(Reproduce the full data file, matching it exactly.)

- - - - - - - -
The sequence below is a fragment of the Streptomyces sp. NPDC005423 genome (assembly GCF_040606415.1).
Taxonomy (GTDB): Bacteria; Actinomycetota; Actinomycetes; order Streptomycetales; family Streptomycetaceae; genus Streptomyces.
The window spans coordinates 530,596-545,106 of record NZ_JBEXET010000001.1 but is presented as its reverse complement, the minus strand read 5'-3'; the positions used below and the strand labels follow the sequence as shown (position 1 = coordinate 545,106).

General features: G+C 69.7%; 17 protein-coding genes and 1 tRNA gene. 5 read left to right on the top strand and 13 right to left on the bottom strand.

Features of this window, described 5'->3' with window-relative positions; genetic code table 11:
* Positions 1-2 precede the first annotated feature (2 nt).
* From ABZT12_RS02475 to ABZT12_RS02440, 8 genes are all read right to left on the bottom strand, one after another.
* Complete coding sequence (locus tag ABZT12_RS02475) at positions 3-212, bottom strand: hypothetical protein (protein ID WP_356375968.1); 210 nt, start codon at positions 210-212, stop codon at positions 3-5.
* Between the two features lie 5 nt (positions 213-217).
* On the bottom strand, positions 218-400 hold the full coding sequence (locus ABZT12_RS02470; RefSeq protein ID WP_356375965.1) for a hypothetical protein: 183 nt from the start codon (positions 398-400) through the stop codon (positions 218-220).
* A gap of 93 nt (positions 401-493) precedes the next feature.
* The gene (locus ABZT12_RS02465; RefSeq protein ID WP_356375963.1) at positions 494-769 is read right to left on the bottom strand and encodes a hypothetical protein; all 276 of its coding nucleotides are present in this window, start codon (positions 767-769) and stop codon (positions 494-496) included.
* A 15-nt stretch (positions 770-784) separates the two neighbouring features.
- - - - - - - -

The sequence below is a fragment of the Streptomyces sp. NPDC005423 genome (assembly GCF_040606415.1).
Taxonomy (GTDB): Bacteria; Actinomycetota; Actinomycetes; order Streptomycetales; family Streptomycetaceae; genus Streptomyces.
The window spans coordinates 530,596-545,106 of record NZ_JBEXET010000001.1 but is presented as its reverse complement, the minus strand read 5'-3'; the positions used below and the strand labels follow the sequence as shown (position 1 = coordinate 545,106).

General features: G+C 69.7%; 17 protein-coding genes and 1 tRNA gene. 5 read left to right on the top strand and 13 right to left on the bottom strand.

Features of this window, described 5'->3' with window-relative positions; genetic code table 11:
* Positions 1-2 precede the first annotated feature (2 nt).
* From ABZT12_RS02475 to ABZT12_RS02440, 8 genes are all read right to left on the bottom strand, one after another.
* Complete coding sequence (locus tag ABZT12_RS02475) at positions 3-212, bottom strand: hypothetical protein (protein ID WP_356375968.1); 210 nt, start codon at positions 210-212, stop codon at positions 3-5.
* Between the two features lie 5 nt (positions 213-217).
* On the bottom strand, positions 218-400 hold the full coding sequence (locus ABZT12_RS02470; RefSeq protein ID WP_356375965.1) for a hypothetical protein: 183 nt from the start codon (positions 398-400) through the stop codon (positions 218-220).
* A gap of 93 nt (positions 401-493) precedes the next feature.
* The gene (locus ABZT12_RS02465; RefSeq protein ID WP_356375963.1) at positions 494-769 is read right to left on the bottom strand and encodes a hypothetical protein; all 276 of its coding nucleotides are present in this window, start codon (positions 767-769) and stop codon (positions 494-496) included.
* A 15-nt stretch (positions 770-784) separates the two neighbouring features.